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Learning Theories and
Research on Integration of
Technology into Education
Rhonda Christensen
CECS 4100
Ch. 3 IETT
Theories Supporting
Computer Use in Education
Systems Theory
Cognitive Theory
Expect any effective instructional
activity, such as a computer-based
tutorial, to change the student in some
obvious and measurable way
In education we use behavioral
Thorndike’s connectionism theory
– learning is based on a series of
associations or connections between new
situation and previous situation
– Provided the impetus to the programmed
instruction movement
Pavlov’s classical conditioning
– Ring bell, feed dog, dog salivates because
of food
– Ring bell, remove food stimulus, dog
– Over time, the new stimulus (bell) will
produce the response even if the original
stimulus is removed
B.F. Skinner’s operant conditioning
– involves the use of reinforcement to
promote desirable changes in behavior
Skinner’s contributions to educational
practice and CBI
– stating objectives in terms of desired
– assessing learner prior to instruction
– recording learners’ progress for feedback
Systems Theory
Events should be studied in relationship
to other events; relationships should be
identified and their effect measured
“cookbook” of procedures for designing
often used to design CBI (Computer
Based Instruction)
Cognitive Theory
Moving from behaviorism to internal
processes that occur during instruction
Cognitive Theory concentrates on the
conceptualization of students’ learning
Influential proponents - Jerome Bruner,
Jean Piaget, Seymour Papert
Cognitive Theory
Believe instruction must be based on a
student’s existing state of mental
organization, or schema
Where behaviorists were more outcome
based, cognitive theorists are more
interested in the content of instruction
Cognitive Guidelines for
Designing or Evaluating CBI
Predisposition to learning
Structure and form of knowledge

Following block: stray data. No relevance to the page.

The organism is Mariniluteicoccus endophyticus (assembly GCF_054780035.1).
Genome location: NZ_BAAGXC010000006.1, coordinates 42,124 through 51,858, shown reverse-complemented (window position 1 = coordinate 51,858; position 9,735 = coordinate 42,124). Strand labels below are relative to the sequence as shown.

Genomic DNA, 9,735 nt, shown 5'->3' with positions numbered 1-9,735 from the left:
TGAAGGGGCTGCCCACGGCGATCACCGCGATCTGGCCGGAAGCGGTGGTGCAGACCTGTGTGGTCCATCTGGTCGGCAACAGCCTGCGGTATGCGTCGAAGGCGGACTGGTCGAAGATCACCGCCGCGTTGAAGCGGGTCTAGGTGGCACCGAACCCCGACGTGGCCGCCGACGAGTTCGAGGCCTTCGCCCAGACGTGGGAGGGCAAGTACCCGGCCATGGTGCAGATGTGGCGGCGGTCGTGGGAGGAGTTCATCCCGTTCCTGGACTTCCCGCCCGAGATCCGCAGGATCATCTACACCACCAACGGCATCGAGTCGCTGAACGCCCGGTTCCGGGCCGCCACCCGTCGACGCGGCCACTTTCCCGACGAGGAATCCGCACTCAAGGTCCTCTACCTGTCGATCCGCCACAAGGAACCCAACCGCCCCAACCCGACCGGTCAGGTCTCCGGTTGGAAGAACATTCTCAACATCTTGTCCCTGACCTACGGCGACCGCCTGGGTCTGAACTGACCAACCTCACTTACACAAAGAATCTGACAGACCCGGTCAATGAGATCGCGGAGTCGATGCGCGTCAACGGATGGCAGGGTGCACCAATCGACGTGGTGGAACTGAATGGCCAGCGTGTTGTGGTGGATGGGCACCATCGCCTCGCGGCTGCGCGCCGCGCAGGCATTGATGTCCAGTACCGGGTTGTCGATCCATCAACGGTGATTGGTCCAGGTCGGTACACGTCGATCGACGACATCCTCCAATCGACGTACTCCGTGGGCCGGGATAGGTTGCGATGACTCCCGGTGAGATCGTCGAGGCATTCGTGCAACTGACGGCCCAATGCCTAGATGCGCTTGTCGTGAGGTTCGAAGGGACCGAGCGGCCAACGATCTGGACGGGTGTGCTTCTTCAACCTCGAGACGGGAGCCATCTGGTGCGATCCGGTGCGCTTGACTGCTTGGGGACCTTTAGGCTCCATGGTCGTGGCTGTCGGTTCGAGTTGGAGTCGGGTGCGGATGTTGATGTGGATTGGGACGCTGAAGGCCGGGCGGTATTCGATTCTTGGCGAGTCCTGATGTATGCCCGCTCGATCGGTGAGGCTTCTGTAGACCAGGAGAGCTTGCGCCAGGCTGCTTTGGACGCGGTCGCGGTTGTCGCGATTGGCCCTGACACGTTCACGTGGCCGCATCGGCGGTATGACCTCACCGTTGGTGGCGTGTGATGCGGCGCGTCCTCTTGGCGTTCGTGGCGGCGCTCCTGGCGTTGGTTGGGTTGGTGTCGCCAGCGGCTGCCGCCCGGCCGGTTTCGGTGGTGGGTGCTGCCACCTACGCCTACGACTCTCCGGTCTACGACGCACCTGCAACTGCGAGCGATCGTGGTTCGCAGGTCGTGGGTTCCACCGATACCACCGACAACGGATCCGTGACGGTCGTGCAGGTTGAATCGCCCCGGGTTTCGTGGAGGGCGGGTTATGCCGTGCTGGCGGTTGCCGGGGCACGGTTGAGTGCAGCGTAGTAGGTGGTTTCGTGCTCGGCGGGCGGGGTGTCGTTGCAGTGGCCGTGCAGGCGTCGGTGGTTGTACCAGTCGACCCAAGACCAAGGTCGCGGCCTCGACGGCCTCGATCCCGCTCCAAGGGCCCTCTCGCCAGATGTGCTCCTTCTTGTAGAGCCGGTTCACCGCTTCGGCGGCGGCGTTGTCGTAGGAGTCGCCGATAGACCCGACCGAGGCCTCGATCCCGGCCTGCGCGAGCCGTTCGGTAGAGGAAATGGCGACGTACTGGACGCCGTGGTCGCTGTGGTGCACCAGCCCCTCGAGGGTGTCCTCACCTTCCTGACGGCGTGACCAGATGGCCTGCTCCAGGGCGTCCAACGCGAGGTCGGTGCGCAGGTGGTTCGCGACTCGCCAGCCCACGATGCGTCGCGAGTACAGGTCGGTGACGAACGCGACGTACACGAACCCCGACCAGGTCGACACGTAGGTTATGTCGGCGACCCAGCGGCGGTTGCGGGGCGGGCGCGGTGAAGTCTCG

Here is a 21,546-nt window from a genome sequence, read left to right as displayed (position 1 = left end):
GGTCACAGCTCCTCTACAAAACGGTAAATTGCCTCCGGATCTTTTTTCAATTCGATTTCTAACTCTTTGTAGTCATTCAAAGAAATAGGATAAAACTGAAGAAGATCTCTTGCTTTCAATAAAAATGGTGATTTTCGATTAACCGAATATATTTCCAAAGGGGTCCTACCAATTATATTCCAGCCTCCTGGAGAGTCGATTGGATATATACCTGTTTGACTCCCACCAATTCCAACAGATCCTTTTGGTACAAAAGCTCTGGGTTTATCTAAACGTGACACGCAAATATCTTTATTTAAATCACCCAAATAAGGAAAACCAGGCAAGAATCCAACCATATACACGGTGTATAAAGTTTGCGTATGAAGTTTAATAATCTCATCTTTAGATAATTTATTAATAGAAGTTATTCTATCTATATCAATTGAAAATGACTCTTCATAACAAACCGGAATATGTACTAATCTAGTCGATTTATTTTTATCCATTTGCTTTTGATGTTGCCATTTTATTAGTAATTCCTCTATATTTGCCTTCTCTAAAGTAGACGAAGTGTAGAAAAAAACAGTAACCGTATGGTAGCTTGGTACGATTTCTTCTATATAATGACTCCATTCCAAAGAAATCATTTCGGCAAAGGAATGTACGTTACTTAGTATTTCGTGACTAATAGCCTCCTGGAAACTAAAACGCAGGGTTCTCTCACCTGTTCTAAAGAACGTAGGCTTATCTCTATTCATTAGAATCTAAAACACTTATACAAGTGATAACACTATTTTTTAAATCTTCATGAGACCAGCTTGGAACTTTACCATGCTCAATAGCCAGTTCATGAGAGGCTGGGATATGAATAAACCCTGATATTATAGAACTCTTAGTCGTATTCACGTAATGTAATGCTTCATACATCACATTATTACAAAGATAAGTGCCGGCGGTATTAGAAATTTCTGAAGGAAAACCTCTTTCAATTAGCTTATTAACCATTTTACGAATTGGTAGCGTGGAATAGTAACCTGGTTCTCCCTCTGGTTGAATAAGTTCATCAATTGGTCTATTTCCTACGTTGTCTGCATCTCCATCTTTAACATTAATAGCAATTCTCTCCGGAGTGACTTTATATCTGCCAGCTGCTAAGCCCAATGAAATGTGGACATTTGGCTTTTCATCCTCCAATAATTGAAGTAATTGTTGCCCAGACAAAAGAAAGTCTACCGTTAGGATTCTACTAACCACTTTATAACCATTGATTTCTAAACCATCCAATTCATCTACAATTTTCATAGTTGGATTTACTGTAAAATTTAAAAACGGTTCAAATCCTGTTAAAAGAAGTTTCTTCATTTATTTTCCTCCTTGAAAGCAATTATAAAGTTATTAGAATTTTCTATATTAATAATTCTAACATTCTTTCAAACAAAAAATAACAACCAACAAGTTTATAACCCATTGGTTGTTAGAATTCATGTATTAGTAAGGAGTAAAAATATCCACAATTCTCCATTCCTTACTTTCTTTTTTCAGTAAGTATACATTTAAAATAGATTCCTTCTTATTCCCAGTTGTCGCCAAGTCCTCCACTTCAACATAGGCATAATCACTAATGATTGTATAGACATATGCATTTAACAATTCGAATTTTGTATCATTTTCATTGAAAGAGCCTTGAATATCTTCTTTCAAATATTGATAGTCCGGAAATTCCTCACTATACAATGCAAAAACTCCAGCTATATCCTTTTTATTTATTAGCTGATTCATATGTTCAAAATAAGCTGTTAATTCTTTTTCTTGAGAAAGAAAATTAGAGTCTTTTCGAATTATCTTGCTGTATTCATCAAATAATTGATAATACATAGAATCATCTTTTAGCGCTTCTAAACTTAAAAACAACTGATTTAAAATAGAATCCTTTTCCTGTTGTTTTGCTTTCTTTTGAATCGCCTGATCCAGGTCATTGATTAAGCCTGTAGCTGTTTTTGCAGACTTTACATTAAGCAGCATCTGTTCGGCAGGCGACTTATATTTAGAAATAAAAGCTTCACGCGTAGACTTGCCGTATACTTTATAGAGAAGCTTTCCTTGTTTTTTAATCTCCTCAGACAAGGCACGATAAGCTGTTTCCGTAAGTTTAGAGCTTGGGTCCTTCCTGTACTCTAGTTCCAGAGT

(concrete vs. abstract)
Sequencing of instructional material
Form and pacing of reinforcement must
be considered
Discovery learning is an important
technique (LOGO)
Learning Theories
Cognitive theory provides educators
with a missing piece of the puzzle - they
look at learners
Behaviorists look at outcome
Systems theorists look at entire entities
or systems
Learning Theories
All approaches advocate feedback
All are interested in how experiences
are sequenced
As research continues, it is likely that
many theories will include parts of these
to design effective instruction
Implications of Theories
Provides direction to research
Provides direction to the practice of a
Meta-Analysis and
Instructional Computing
Kulik looked at 175 studies
– Computer-based education has had
positive effects on student learning
– Computer-based education was not
uniformly successful for all uses or at all
Alternative Interpretation
Clark reviewed Kulik’s studies
– found many of the studies were poorly
designed and/or students in CBI received
enhanced instruction
– “Computers make no more contribution to
learning than the truck that delivers
groceries to the market contributes to
improved nutrition in a community...”
Who do we believe?
Computers, like any tool, can be used
correctly or incorrectly. Teachers should
attempt to maximize the positive effect
computers can have and minimize
potential negative influences.
Attitudes Toward
Attitudes affect behavior
Positive attitudes toward computers can
lead to more positive attitudes toward
Measurement of teachers’ and students’
attitudes toward technology
Major YCCI Findings
Computer use makes comp. attitudes more
3+ Years of computer use may increase
motivation to study.
No gender differences regarding IT at grade 1.
Most dispositions become less positive from
grades 1-3.
Bilingual Hispanics in Texas have very positive
dispositions that tend to remain high.
CAQ Pilot Results
588 junior high school students, 1994
Alternative curricula: computer literacy course vs.
thematic teaming approach
Teaming group > computer literacy course group on:
– Computer Importance
– Computer Enjoyment
– Creative Tendencies
Females > males (across groups) on:
– Study Habits
– Empathy
Current Research Findings
For current research findings relating to
teacher and student attitudes toward
information technology, visit the website